I’m an Expert! (Well not really)

Interning for the BBC for two weeks teaches you a lot of things, you start to pick up on certain aspects of the job. When you’re shadowing a certain position more than once you start to pick up on more details every time. One position I’d like to highlight at the BBC is the Video journalist. Video journalists are responsible for the stories people see on the BBC’s television broadcast.

(Me) shadowing a video journalist during live coverage of a show

I had the opportunity to shadow a video broadcast journalist during my experience with the BBC Southeast. It’s more than just picking a story and reporting the news. The job of a video journalist is a lonely one at times, had it not been for me, they would be driving to these destinations by themselves to shoot footage with their partner. Video journalist and their partners must first find who they’re supposed to interview if it has been scheduled, if not then they must do “vox pops” which are basically random street interviews with people they think will have some connection to the story. After they film the vox pops they must film the scene so to speak. This means filming the location and if it’s a crowded area maybe the feet of people walking by.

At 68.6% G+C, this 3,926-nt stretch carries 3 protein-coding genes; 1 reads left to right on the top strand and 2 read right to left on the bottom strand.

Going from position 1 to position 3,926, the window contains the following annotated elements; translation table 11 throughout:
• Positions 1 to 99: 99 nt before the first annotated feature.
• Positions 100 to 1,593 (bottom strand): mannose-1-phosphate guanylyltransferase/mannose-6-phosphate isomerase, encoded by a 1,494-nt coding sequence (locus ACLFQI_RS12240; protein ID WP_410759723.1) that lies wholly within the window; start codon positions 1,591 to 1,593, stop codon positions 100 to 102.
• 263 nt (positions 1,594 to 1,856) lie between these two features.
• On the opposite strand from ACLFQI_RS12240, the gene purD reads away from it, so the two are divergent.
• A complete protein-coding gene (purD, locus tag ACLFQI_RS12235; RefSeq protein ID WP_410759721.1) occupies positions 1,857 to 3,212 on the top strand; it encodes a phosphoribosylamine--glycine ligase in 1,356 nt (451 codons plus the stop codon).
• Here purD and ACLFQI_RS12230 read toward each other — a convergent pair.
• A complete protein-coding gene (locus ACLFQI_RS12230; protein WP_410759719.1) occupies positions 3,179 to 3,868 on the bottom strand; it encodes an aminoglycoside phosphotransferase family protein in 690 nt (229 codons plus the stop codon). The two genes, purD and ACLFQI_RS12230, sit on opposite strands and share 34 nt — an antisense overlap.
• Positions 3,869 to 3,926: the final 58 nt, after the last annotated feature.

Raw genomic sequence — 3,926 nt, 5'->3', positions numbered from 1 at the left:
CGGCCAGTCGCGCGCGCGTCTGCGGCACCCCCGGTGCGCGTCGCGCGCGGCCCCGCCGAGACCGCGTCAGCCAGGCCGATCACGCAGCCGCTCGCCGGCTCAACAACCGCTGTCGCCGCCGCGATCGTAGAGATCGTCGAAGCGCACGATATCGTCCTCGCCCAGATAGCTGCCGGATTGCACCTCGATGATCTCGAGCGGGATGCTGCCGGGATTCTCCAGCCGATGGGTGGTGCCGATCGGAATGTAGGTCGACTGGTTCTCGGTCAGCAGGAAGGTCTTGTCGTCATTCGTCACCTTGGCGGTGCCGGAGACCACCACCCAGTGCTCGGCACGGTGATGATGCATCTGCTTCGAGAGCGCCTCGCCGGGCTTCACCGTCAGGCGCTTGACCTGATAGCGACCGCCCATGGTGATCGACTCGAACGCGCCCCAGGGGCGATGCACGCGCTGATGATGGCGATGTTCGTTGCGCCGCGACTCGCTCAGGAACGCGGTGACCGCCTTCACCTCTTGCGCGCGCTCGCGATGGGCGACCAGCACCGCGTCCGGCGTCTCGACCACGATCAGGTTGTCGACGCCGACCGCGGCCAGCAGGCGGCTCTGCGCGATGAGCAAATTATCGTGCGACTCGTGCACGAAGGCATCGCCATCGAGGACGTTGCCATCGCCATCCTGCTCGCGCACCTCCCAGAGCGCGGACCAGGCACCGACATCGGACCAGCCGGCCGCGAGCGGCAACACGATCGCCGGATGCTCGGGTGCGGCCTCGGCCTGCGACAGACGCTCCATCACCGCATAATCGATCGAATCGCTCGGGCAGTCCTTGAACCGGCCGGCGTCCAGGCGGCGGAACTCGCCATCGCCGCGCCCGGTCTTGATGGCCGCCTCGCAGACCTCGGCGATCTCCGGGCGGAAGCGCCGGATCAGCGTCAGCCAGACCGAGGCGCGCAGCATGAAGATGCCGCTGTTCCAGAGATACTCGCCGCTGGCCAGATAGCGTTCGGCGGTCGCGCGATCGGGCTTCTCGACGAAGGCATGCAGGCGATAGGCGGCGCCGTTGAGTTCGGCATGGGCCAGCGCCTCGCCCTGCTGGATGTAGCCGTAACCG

Broadstair Harbour, where we shot extra footage for an unrelated story

Once the filming is done we head to the satellite van and start to edit the shots together on the scene to make a “package.” A package is basically all of your shots and maybe some footage from the BBC archive put together as a trailer of some sorts for the television broadcast. There is a deadline that must be met because this footage will be on live television soon. Once the editing is done, the video journalist does a voice over explaining what’s happening in the Package. Because the van’s have wifi video journalists can send the package back to the office to have finishing touches out on it for television. After the package is sent the satellite is powered on so the Video journalist and their partner can do live coverage from the scene. Once that’s done we head back and the day is done.

The day of video journalist can be long. You may leave the office at 9am and return back at 8pm. Although the work is long there seems to be a rewarding aspect to it. For example we got to visit the beach one time, and another we received free strawberries from a farm. There  is also the idea of creating a story from top to bottom. There are several phone calls that are made before hand to set up a video journalists story but it all seems to come together in a pleasing way. You never know where you’ll end up but you are sure to see many parts of England that usually go unnoticed.


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